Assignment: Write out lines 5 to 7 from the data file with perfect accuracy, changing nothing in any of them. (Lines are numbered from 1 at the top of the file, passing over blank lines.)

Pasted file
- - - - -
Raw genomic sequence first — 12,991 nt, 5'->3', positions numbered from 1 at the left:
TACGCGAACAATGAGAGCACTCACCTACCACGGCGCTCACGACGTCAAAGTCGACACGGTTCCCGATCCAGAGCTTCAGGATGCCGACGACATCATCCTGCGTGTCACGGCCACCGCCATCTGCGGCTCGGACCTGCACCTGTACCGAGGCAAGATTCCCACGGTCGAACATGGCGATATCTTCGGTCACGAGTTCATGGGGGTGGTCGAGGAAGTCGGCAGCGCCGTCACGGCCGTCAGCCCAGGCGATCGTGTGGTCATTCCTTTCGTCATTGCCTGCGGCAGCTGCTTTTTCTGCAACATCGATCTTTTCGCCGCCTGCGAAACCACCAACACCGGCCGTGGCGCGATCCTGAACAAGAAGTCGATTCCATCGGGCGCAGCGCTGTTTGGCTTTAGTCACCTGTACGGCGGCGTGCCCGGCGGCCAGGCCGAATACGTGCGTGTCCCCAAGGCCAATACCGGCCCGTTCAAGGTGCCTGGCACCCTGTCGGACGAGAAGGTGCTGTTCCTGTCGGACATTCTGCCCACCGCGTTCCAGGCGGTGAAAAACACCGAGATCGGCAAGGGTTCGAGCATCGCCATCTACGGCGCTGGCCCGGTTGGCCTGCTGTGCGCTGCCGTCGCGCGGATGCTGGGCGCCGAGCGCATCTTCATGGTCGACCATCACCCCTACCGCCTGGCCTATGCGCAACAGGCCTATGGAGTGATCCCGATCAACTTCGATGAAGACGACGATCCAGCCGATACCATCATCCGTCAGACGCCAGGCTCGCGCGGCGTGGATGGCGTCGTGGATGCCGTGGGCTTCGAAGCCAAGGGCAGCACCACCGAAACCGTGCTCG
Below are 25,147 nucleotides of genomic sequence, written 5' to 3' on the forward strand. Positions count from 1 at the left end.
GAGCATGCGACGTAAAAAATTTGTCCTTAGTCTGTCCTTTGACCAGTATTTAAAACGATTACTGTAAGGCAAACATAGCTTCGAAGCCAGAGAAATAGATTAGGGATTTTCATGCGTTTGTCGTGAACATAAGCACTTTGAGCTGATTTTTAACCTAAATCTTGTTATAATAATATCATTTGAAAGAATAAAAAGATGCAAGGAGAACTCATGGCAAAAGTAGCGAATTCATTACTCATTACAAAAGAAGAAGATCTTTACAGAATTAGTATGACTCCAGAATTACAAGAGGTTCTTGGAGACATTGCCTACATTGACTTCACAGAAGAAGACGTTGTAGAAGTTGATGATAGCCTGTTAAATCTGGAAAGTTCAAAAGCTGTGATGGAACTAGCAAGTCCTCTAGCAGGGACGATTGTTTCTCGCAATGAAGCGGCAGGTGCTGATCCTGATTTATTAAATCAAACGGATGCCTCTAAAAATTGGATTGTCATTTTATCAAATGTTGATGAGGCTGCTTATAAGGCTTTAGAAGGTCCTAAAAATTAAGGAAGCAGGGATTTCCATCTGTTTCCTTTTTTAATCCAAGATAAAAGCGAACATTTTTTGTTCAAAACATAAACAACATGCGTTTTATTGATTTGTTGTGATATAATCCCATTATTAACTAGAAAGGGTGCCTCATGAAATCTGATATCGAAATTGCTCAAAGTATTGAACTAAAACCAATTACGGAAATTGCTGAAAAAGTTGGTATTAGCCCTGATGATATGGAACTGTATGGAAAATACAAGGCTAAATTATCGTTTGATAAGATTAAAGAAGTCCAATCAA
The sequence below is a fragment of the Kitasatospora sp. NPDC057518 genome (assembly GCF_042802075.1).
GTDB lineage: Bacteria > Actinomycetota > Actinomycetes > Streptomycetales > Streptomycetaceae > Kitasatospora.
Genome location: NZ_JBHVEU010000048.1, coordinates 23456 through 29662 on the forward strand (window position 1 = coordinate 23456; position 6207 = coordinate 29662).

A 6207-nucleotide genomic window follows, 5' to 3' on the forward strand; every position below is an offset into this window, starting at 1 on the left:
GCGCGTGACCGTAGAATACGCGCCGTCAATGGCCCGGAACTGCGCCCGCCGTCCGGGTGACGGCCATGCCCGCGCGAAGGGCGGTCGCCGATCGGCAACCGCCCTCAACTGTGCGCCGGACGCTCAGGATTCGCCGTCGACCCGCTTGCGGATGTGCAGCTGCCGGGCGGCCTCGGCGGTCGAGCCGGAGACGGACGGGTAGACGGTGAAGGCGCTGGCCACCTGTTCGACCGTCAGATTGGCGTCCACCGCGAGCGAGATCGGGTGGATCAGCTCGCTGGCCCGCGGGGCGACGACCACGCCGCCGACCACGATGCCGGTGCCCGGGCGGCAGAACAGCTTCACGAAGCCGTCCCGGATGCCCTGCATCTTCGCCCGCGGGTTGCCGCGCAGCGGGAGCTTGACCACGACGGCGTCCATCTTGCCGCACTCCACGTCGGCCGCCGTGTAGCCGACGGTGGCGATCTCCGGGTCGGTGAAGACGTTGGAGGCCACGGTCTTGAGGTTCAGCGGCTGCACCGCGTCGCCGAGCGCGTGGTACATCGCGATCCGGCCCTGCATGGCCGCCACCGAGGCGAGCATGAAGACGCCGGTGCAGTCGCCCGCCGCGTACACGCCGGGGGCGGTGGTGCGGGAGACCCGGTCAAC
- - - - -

The sequence below is a fragment of the Kitasatospora sp. NPDC057518 genome (assembly GCF_042802075.1).
GTDB lineage: Bacteria > Actinomycetota > Actinomycetes > Streptomycetales > Streptomycetaceae > Kitasatospora.
Genome location: NZ_JBHVEU010000048.1, coordinates 23456 through 29662 on the forward strand (window position 1 = coordinate 23456; position 6207 = coordinate 29662).